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Vacuum steam distillation followed by solvent extraction, chemical separation and examination of the final extract by gas chromatography, and gas chromatography-mass spectrometry, enabled 73 volatile components to be identified in juices prepared from plums of the cultivar Victoria. Of these, odour evaluation of the gas chromato-graphic exit as the components were being separated, indicated that benzaldehyde, linalool, ethyl nonanoate, methyl cinnamate and γ-decalactone contribute to ‚plum’ aroma. Milling the plums, as opposed to merely removing the stones prior to enzyming and expressing the juice, increased the concentrations of hexanol and cis 3-hexenol and also produced hexanal and trans 2-hexenal, these four components giving rise to the characteristic ‚green’ aroma of juice prepared in this way.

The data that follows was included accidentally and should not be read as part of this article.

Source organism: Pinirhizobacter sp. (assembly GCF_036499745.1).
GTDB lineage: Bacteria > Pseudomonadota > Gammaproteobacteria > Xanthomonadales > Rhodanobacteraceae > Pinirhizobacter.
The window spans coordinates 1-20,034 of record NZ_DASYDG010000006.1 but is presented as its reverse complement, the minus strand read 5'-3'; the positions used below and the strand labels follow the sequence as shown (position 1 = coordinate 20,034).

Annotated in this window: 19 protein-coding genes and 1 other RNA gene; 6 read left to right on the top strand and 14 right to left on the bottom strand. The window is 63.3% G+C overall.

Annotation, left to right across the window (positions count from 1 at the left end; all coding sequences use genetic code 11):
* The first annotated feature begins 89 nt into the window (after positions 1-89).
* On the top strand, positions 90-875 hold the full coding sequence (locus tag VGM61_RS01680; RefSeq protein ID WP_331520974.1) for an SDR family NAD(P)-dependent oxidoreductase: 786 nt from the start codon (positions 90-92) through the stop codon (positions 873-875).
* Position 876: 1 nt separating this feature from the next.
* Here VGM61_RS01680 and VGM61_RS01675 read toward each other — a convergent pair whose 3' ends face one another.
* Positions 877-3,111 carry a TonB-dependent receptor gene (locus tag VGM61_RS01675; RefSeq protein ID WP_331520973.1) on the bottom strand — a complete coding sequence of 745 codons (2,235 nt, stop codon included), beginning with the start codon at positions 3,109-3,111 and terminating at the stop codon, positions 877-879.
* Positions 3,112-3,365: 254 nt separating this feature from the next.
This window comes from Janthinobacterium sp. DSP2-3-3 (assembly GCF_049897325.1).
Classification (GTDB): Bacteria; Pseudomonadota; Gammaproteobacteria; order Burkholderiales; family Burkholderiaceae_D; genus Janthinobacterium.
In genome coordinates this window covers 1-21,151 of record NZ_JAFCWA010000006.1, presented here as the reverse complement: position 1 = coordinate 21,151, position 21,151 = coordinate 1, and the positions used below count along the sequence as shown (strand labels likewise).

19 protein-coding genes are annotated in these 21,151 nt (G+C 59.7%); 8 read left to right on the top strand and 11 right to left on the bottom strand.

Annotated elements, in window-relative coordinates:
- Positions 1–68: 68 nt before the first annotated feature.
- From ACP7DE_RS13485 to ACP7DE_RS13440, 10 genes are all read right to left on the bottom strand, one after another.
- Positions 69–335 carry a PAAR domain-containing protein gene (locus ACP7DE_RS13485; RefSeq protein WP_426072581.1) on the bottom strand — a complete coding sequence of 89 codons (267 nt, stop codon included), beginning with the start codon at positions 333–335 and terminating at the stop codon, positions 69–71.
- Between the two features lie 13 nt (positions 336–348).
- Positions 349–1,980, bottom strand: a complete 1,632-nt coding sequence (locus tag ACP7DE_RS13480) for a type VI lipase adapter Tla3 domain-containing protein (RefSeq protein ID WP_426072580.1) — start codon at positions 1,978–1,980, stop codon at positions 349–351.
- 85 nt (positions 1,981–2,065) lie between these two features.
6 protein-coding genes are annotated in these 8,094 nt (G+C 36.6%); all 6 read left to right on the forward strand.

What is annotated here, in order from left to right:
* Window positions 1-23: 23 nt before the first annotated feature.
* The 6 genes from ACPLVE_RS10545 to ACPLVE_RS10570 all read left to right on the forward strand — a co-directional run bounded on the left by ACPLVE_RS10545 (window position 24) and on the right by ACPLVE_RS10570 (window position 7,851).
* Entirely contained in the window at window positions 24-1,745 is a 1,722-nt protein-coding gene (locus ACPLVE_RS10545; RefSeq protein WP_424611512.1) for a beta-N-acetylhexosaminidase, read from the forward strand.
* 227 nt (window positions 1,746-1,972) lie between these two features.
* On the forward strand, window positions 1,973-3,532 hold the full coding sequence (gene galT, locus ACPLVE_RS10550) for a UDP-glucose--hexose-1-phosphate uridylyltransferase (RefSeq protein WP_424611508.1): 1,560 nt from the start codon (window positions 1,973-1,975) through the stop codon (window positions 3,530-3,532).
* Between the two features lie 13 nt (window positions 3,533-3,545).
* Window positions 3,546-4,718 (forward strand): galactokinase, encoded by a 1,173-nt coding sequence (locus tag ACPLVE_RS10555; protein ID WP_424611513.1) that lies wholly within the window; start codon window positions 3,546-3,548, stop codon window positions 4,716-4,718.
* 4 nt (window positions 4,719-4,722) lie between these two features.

Dried plums and their polyphenols have been shown to suppress bone resorption by downregulating receptor activator NF-κB ligand (RANKL). Due to the anti-inflammatory and antioxidant properties of these compounds, this study was designed to investigate whether dried plum polyphenols exert additional, more direct effects on osteoclasts and their precursors. RAW 264.7 macrophages were used as a model to study osteoclast precursors and osteoclast differentiation and activity. Under inflammatory conditions induced by lipopolysaccharide (LPS), polyphenols extracted from dried plum (10, 20, and 30μg/mL) downregulated osteoclast precursor cyclooxygenase expression and nitric oxide (NO) by inhibiting inducible NO synthase. NO and tumor necrosis factor (TNF)-α were also suppressed in the presence of RANKL during osteoclastogenesis by the polyphenols. Increased TNF-α production in response to oxidative stress, but not LPS, was decreased over time. As expected, LPS and H2O2 significantly increased the number of tartrate-resistant acid phosphatase-positive cells by 127% and 30%, respectively. Dried plum polyphenols decreased osteoclast differentiation under normal as well as inflammatory and oxidative stress conditions, coincident with the suppression of the transcription factor, nuclear factor for activated T cells (NFATc1). These inhibitory effects on osteoclastogenesis were confirmed in primary bone marrow cultures. Resorption pit formation was decreased to a similar extent as osteoclast differentiation, suggesting that dried plum polyphenols primarily affect osteoclast differentiation as opposed to activity. Our data demonstrate that dried plum polyphenols directly inhibit osteoclastogenesis, leading to a decrease in osteoclast activity, by downregulating NFATc1 and inflammatory mediators.